• The Central Bank’s publication today is very helpful, particularly in relation to expectations, the supervisory framework and ESMA’s proposed naming conventions for funds.
  • The ESMA Common Supervisory Action (CSA) for 2023 will be instrumental to the response on greenwashing. Secondly, it will look at the rules under SFDR Level 1 and 2 on the disclosure side and also on the integration of the sustainability risks as per the Level 2 requirements under UCITS and AIFMD and how these are being implemented. An additional source of inspiration would be the supervisory briefing that was mentioned earlier which sets out a number of expectations and requirements. In terms of outcome, while acknowledging that CSAs may be cumbersome, they are nonetheless useful because they allow supervisory activities to be carried out on a given topic across the EU, which is in line with the direction of the Common Market and the harmonisation of supervisory practices.
  • From an industry perspective, the timing is very important. For the output of any CSA to be meaningful, it should really assess what industry believes are solid foundations and embedded process. Therefore, the preference would be for the CSA to be as late as possible in 2023 in order to give industry time to respond to the emerging market clarity. In terms of the framing of findings, it would be very helpful if ESMA were to take a similar type of approach as the Central Bank with the publication of today’s information note. Finally, in relation to cross-border marketing of funds, the “C” in CSA is very important and it is critical that there is the same approach in all jurisdictions for SFDR. The results of the CSA should ultimately include a commitment to phase out national goldplating.
  • In terms of timing, a precise commitment cannot be given, but it expected to be in the latter part of the year. In relation to goldplating, it is very much in ESMA’s mind and the CSA may be an opportunity to take stock later of possible divergences across the EU.
  • The most common question from asset managers is in relation to data availability, coverage and quality. The advice to anyone in the asset management sector would be to take a strategic, holistic and longer-term look and to take stock of the current position in relation to the data capabilities. Have a defined approach, try to ensure consistency around estimates and disclosure and what types of KPI you want to define. Lastly, think about how all of it is integrated into day-to-day processes.
  • Although it may not always feel as such, realistically speaking industry is well-prepared for the upcoming deadlines. Every conversation that has been had with investors, distributors, industry groups, compliance or investment and portfolio management teams involves sustainability implementation and it is a cross-collaboration piece.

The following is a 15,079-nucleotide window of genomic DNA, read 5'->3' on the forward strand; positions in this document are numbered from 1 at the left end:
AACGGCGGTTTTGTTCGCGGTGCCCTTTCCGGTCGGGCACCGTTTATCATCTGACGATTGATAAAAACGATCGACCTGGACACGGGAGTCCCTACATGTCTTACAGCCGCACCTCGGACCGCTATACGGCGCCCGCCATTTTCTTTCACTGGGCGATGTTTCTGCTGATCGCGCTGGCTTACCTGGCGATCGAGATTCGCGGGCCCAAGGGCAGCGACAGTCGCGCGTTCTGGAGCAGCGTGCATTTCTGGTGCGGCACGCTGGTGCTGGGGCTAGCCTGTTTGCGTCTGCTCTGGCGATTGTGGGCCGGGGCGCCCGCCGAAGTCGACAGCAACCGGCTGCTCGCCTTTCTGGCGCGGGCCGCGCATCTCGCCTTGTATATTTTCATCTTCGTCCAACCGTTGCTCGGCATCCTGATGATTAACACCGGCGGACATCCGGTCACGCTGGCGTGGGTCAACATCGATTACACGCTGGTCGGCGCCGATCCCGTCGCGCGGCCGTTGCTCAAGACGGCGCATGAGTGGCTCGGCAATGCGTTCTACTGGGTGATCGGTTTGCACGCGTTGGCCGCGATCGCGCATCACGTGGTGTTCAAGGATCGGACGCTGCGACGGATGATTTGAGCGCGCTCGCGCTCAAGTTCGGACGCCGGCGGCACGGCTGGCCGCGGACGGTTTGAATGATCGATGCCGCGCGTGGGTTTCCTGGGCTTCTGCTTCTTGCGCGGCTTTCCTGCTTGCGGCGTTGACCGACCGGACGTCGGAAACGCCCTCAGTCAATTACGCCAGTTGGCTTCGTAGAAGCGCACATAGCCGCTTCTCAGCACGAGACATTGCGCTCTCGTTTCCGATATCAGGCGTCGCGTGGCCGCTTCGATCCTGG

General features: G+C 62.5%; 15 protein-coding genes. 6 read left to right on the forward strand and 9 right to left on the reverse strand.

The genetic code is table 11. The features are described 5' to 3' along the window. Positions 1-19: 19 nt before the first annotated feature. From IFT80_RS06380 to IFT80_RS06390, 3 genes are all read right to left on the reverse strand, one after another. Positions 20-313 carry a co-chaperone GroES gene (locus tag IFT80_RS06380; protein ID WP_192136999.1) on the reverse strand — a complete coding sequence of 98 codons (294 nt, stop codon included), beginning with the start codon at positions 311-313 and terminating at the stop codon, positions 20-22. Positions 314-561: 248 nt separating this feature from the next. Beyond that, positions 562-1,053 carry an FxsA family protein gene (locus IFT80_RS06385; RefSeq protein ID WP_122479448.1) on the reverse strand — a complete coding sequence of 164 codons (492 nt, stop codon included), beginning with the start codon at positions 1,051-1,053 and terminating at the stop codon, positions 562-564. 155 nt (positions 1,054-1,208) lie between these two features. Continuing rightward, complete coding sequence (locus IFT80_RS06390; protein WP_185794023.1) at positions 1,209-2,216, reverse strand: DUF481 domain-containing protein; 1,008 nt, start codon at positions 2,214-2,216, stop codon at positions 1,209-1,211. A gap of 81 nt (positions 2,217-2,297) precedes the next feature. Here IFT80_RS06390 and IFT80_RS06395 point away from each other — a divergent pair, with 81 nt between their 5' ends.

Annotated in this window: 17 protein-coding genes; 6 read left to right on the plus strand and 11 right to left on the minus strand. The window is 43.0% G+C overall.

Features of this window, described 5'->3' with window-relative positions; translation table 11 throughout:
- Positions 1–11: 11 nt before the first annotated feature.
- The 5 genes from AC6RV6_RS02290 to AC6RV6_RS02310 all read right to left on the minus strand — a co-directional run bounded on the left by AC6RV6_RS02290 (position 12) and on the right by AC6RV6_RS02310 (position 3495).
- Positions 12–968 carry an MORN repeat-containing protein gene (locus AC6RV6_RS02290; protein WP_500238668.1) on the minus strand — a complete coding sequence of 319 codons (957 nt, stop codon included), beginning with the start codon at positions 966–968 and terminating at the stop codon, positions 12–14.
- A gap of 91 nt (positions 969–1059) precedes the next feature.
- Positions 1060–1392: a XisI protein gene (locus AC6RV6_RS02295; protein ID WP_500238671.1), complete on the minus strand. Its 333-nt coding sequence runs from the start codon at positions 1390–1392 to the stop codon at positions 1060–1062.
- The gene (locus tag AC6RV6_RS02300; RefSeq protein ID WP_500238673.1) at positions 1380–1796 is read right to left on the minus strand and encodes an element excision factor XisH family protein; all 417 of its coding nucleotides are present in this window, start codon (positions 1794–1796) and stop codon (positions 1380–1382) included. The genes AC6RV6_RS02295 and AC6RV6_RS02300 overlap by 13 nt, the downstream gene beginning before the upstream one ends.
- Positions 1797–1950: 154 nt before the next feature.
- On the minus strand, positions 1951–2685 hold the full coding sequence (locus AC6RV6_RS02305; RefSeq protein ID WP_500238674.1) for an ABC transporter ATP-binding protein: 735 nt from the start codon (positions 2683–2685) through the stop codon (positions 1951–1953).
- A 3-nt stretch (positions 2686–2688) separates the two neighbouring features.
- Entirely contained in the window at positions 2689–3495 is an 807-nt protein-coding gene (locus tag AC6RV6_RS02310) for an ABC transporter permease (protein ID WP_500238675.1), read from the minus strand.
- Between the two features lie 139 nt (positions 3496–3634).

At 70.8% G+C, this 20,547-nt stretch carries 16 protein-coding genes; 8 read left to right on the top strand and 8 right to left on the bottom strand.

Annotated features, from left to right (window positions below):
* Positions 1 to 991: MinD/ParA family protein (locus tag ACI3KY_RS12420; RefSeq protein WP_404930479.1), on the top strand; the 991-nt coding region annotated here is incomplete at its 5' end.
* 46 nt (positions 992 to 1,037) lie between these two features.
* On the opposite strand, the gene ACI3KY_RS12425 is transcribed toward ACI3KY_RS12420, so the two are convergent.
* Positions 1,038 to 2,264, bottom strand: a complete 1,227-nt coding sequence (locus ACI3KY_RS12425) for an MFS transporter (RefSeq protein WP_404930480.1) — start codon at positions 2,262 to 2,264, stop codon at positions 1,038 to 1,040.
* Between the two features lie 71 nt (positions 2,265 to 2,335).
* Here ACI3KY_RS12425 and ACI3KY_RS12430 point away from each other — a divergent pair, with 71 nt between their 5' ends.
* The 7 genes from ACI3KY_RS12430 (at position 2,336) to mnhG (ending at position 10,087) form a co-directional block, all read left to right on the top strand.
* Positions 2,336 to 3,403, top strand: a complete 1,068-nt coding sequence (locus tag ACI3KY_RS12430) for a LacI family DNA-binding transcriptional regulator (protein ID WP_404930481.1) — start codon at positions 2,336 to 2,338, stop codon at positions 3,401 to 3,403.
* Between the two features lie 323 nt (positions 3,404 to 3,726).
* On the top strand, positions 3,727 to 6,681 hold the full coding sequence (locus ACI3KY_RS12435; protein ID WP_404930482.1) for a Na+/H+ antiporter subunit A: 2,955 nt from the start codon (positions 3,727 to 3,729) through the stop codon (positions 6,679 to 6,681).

• As referenced at the beginning of the panel, industry however are acutely aware that this is an evolving landscape both on the investment and regulatory side so we expect to be iterating and improving post the implementation deadline of 31 December.

Closing Remarks:

Patricia Dunne, Director of Securities and Markets Supervision, closed the event. The key messages included:

  • Due to the rapidly evolving nature of sustainable finance and it being a significant risk facing the funds industry, it will be a focus of the Central Bank over the coming years.
  • Both regulators and industry participants have had to quickly grapple with new mandates and the implementation of requirements in order to develop approaches which are both manageable and in compliance with the spirit of the regulations.
  • While there are some elements of SFDR and the Taxonomy Regulation that are nuanced, it is also the case that (i) there is a good deal more clarity around many of the requirements such as the disclosure expectations being placed on products by the SFDR as we approach the level 2 deadline than was the case previously with level 1; and (ii) where issues have arisen, many of the same principles which the Central Bank would normally apply in terms of funds regulation are relevant.
  • While there is of course potential for improvements around data availability when assessing funds’ underlying investments, it is nevertheless helpful to have clarity from the European Commission on how Taxonomy alignment disclosures should be handled.
  • From a supervisory perspective, the Central Bank has identified certain areas that fund managers should be particularly conscious of. These include (i) the adaptation of risk management frameworks (ii) Article 8 ‘guardrails’ (iii) funds which have changed their classification under the SFDR (iv) fees & costs and (v) securities lending.
  • In conclusion, whilst the onus is on funds and fund management companies to ensure that they meet their obligations under the SFDR and Taxonomy Regulation, it is also crucial to have dialogue between supervisors and industry to share developments at a domestic and European level. This sharing of information and experiences is hugely valuable. The Central Bank looks forward to continued engagement on the topic into 2023 and beyond.

Attendance at this event was by invitation only.